By comparison to their 2014 All Our Tragic, the Hypocrites' Aristophanesathon is a wee little thing: running just over four hours where its predecessor lasted 12, featuring six performers as opposed to 14, and, most significantly, pulling together a mere 11 extant plays by a single ancient Greek—way down from AOT's 32 by three.
Still, I found the Aristophanesathon harder to sit through than All Our Tragic, even though Sean Graney (who adapted and directed both) has built two food breaks into the new show, as well as regular audience stretches and the assurance that we're allowed to visit the in-theater bar or grab a snack anytime we want. Each of the Aristophanesathon's three episodes is timed to last just 70 minutes; a seasoned audient should be able to do that standing on his or her head. I'm seasoned. I even like a good marathon. (One of my all-time-favorite theater experiences was the English Shakespeare Company's 21-hour Wars of the Roses, presented at the late, lamented International Theatre Festival of Chicago.) Yet this one felt like a slog.
Why? Lots of reasons. But one enormous one has to do with the material. All Our Tragic was a distillation of the surviving works by three great classical tragedians—Aeschylus, Sophocles, and Euripides—whose story lines people know even when they don't know they know them, since they revolve around iconic events like the Trojan War and mythic figures like Oedipus, Electra, and Herakles. Graney had both name recognition and familiar tales to draw on there—really, the bedrock of Western culture. The Aristophanesathon is a different matter. As the title suggests, it's culled from what remain of Aristophanes's satires, which also happen to be all that remains of the Attic genre called Old Comedy. Anybody who's been to school is likely to know his biggest hit, Lysistrata, in which Athenian women organize a sex strike to get their men to stop making war. Most of us go woozy or completely blank, however, when it comes to the other ten. What's more, Aristophanes's plays don't yield a ready-made narrative arc, the way, say, the tragedies about the house of Atreus do. They're one-offs, unified more by their author's savage, ribald, absurd sensibility than any ongoing plot. So maintaining momentum over 250 minutes becomes a challenge. How do you get people to stay excited about returning to their seats after the dinner and snack breaks?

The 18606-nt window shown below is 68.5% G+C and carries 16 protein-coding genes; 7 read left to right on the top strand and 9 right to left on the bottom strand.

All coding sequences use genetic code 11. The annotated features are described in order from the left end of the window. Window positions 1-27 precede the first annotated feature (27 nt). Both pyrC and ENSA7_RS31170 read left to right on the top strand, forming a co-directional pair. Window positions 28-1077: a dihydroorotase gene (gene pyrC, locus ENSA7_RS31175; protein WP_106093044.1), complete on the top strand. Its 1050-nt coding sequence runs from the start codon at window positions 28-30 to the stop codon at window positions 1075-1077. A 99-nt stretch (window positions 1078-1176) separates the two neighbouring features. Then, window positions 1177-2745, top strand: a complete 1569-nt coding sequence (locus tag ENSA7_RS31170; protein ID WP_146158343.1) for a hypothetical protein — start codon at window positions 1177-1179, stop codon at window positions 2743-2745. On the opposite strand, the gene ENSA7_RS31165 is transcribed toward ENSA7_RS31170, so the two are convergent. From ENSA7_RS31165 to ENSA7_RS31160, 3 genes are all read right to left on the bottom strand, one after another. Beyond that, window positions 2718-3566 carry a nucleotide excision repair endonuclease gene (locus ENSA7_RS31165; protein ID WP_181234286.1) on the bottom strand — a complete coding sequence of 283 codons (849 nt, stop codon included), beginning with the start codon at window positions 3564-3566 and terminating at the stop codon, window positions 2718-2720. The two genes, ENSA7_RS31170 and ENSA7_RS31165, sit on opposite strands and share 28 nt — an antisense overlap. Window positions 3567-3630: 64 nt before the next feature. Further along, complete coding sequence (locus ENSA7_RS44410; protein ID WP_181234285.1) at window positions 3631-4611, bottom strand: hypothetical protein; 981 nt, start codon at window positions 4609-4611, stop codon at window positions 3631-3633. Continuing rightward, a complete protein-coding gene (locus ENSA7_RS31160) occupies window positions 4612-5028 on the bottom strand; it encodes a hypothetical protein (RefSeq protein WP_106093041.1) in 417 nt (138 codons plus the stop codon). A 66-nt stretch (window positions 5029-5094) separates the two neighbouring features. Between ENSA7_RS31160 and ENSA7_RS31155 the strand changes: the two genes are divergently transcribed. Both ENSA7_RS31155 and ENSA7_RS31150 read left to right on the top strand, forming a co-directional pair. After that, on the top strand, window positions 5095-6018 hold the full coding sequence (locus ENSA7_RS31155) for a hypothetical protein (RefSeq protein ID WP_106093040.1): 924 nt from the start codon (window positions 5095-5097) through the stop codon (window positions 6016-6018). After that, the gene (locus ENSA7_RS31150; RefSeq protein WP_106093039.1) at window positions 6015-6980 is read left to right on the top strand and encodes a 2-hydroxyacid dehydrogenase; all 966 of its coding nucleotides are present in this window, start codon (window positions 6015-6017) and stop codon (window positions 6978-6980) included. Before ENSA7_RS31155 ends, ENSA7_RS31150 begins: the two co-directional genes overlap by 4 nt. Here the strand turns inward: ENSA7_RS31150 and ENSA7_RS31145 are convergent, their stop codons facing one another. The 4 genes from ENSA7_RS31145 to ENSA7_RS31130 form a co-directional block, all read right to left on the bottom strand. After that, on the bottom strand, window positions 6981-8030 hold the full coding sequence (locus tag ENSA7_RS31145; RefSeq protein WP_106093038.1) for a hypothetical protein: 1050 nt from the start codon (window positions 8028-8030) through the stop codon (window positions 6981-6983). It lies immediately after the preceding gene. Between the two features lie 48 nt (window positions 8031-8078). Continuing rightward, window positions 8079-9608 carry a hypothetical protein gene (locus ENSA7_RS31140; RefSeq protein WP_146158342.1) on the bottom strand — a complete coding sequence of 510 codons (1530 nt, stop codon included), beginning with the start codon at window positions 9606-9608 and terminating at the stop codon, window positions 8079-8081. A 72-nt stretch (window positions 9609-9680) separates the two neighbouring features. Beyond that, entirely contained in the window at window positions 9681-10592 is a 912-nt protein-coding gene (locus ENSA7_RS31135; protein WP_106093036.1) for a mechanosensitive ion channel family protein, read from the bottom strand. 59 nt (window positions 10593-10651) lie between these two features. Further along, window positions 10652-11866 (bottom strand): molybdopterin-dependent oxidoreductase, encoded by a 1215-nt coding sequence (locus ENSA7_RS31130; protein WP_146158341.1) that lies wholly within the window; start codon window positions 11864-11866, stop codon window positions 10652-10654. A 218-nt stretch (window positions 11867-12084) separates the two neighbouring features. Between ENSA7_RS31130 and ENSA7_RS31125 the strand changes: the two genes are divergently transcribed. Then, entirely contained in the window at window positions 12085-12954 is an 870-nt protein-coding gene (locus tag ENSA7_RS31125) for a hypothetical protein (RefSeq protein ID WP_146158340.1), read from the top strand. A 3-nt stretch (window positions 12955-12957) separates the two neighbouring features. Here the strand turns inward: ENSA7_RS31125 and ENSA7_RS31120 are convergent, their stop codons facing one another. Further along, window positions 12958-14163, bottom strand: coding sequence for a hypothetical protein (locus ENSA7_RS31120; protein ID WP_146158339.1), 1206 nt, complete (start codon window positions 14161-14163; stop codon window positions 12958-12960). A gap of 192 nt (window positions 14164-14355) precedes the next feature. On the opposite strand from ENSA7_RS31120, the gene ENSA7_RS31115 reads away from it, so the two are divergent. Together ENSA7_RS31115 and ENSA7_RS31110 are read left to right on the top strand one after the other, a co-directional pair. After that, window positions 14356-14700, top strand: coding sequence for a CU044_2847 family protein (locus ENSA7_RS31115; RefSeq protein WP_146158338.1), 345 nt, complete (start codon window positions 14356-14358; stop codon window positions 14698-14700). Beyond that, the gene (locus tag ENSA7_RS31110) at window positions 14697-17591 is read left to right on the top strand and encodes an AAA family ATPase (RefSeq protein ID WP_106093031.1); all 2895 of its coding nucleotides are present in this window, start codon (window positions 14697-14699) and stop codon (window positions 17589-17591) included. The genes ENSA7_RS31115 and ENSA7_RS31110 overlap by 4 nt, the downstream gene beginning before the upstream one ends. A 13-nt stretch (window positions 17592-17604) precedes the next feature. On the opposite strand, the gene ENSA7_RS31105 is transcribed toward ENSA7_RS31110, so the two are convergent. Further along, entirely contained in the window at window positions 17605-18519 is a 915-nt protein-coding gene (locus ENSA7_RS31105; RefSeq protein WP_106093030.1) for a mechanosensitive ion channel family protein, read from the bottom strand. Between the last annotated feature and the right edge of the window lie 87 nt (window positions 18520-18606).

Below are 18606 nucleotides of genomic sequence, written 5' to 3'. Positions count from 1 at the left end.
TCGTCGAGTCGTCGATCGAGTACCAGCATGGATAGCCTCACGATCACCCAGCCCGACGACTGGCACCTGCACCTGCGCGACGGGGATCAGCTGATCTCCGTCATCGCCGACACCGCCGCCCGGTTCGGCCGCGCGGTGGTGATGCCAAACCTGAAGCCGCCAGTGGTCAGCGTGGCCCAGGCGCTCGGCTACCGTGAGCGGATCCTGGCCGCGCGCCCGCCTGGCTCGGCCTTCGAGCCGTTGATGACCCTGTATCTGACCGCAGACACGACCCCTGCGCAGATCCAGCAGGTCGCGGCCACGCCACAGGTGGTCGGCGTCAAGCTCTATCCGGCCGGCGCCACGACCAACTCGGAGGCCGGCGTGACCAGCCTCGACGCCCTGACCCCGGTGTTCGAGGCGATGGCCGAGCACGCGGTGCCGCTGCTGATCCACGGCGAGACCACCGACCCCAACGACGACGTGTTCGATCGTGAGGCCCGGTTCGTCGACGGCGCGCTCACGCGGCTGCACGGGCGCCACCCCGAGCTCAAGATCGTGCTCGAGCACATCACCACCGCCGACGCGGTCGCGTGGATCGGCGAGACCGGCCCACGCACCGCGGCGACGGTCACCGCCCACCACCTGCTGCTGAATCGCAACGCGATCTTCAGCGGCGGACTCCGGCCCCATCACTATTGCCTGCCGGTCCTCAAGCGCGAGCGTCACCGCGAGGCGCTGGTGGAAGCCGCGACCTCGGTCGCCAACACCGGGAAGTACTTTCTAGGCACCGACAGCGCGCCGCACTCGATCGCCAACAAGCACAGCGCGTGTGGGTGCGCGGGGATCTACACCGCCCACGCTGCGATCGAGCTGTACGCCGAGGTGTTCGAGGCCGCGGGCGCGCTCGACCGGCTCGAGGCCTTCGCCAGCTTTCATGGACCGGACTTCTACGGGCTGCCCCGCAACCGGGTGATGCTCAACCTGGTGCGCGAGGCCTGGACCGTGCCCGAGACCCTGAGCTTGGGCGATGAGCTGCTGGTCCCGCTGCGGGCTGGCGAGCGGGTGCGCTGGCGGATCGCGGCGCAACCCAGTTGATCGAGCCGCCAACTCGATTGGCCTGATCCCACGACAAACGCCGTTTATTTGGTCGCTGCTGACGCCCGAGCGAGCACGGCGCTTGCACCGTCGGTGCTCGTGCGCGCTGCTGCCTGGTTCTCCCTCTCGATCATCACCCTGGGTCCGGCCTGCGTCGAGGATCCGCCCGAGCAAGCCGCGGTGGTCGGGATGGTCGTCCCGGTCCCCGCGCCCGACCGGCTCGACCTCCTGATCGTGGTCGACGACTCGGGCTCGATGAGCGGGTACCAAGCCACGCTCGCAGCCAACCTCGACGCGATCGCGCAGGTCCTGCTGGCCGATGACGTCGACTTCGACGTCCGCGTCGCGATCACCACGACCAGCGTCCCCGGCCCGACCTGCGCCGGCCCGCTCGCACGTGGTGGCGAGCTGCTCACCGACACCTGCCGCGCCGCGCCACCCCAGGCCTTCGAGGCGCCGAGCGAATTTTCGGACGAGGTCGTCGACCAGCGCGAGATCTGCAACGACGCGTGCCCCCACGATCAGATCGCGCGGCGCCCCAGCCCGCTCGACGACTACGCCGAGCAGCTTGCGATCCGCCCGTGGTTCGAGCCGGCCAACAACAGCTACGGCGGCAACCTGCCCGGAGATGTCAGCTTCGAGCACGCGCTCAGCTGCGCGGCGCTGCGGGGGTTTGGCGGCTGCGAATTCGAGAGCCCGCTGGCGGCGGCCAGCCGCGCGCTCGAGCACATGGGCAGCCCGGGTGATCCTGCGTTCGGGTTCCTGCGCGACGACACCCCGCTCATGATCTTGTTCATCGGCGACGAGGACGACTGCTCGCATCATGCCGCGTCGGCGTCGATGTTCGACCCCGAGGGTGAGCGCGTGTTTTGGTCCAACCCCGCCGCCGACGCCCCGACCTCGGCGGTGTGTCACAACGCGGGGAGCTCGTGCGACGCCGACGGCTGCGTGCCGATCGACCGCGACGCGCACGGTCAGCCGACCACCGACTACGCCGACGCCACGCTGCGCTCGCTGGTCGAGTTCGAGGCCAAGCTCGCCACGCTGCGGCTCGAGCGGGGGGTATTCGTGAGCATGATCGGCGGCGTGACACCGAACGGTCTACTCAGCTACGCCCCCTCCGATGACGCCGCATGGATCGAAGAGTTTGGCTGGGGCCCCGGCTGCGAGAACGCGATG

Graney's got two strategies. One is to tie the three episodes together by taking a handful of characters from various sources, turning them into a family, and having them recur throughout. Chief among these is Praxagora, originally the heroine of Aristophanes's Ecclesiazusæ (women disguise themselves as men, infiltrate the Athenian city council, and rearrange things). Graney's version of her appears first as a precocious 11-year-old, redistributing treasury money from the military to the poor and ending a plague of flies with the help of her mother's pet jumbo dung beetle. Next, in the strongest section of the evening, we see her as a prominent middle-aged politician, pitted against a Trump-like xenophobe who wouldn't mind seeing her dead. In the final passage, she's president of all Greece, going on expeditions to Hades and the cloud nation of the birds.
For all that, Praxagora turns out to be a poor peg to hang an epic on, in large part because Kate Carson-Groner never manages to establish her as a force to be reckoned with. Even as her life's trajectory is taking her from political prodigy to cosmos-hopping stateswoman, Carson-Groner's Praxagora feels hapless, passive, even a little tired—someone dragging herself through amazing adventures. Which (a) puts her in odd opposition to the dynamism of Sasha Smith and Aja Wiltshire as her mom and sister respectively, and (b) makes all too plain Praxagora's structural status as little more than a device for taping the show together.
Graney's other interest-building strategy will be familiar to anyone who's seen his work of the last few years, particularly his very successful forays into Gilbert and Sullivan: a heightened—even hopped-up—playfulness. A goofy cartoon aesthetic that privileges bad puns, ukuleles, audience response, and heavy ingratiation. In a way, it's only appropriate that he use it here too, since Aristophanes's plays were performed at Lenaia: festivals dedicated to Dionysus and celebrated with revels. But the sweetness of it all begins to seem disingenuous as the Aristophanesathon's modern-day political intentions kick in, until, during the final episode, you feel as if you've been interned at a bizarrely jolly reeducation camp. Aristophanes had political intentions too, and often whimsical ways of expressing them. But he was also unafraid to be a nasty motherfucker. This show never finds its nasty motherfuckerness. v